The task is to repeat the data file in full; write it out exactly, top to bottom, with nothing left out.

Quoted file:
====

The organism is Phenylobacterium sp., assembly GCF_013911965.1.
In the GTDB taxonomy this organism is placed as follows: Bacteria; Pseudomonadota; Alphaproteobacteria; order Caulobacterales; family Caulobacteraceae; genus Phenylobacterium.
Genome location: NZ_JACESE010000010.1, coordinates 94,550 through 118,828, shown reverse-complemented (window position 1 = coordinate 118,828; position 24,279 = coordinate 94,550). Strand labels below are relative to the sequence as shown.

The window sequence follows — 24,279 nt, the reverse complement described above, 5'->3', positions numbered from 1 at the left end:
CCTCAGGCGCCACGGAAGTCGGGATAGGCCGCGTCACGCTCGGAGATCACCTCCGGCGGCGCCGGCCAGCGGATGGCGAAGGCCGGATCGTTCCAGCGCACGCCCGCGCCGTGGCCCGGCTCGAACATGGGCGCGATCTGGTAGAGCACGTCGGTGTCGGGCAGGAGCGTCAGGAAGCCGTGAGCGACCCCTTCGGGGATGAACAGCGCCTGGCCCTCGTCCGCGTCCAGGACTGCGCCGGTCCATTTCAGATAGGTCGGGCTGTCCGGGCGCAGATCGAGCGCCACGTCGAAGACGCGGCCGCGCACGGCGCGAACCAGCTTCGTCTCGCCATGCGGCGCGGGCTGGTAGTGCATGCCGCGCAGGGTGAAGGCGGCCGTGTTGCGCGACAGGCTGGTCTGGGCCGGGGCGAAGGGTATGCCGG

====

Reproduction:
The organism is Phenylobacterium sp., assembly GCF_013911965.1.
In the GTDB taxonomy this organism is placed as follows: Bacteria; Pseudomonadota; Alphaproteobacteria; order Caulobacterales; family Caulobacteraceae; genus Phenylobacterium.
Genome location: NZ_JACESE010000010.1, coordinates 94,550 through 118,828, shown reverse-complemented (window position 1 = coordinate 118,828; position 24,279 = coordinate 94,550). Strand labels below are relative to the sequence as shown.

The window sequence follows — 24,279 nt, the reverse complement described above, 5'->3', positions numbered from 1 at the left end:
CCTCAGGCGCCACGGAAGTCGGGATAGGCCGCGTCACGCTCGGAGATCACCTCCGGCGGCGCCGGCCAGCGGATGGCGAAGGCCGGATCGTTCCAGCGCACGCCCGCGCCGTGGCCCGGCTCGAACATGGGCGCGATCTGGTAGAGCACGTCGGTGTCGGGCAGGAGCGTCAGGAAGCCGTGAGCGACCCCTTCGGGGATGAACAGCGCCTGGCCCTCGTCCGCGTCCAGGACTGCGCCGGTCCATTTCAGATAGGTCGGGCTGTCCGGGCGCAGATCGAGCGCCACGTCGAAGACGCGGCCGCGCACGGCGCGAACCAGCTTCGTCTCGCCATGCGGCGCGGGCTGGTAGTGCATGCCGCGCAGGGTGAAGGCGGCCGTGTTGCGCGACAGGCTGGTCTGGGCCGGGGCGAAGGGTATGCCGG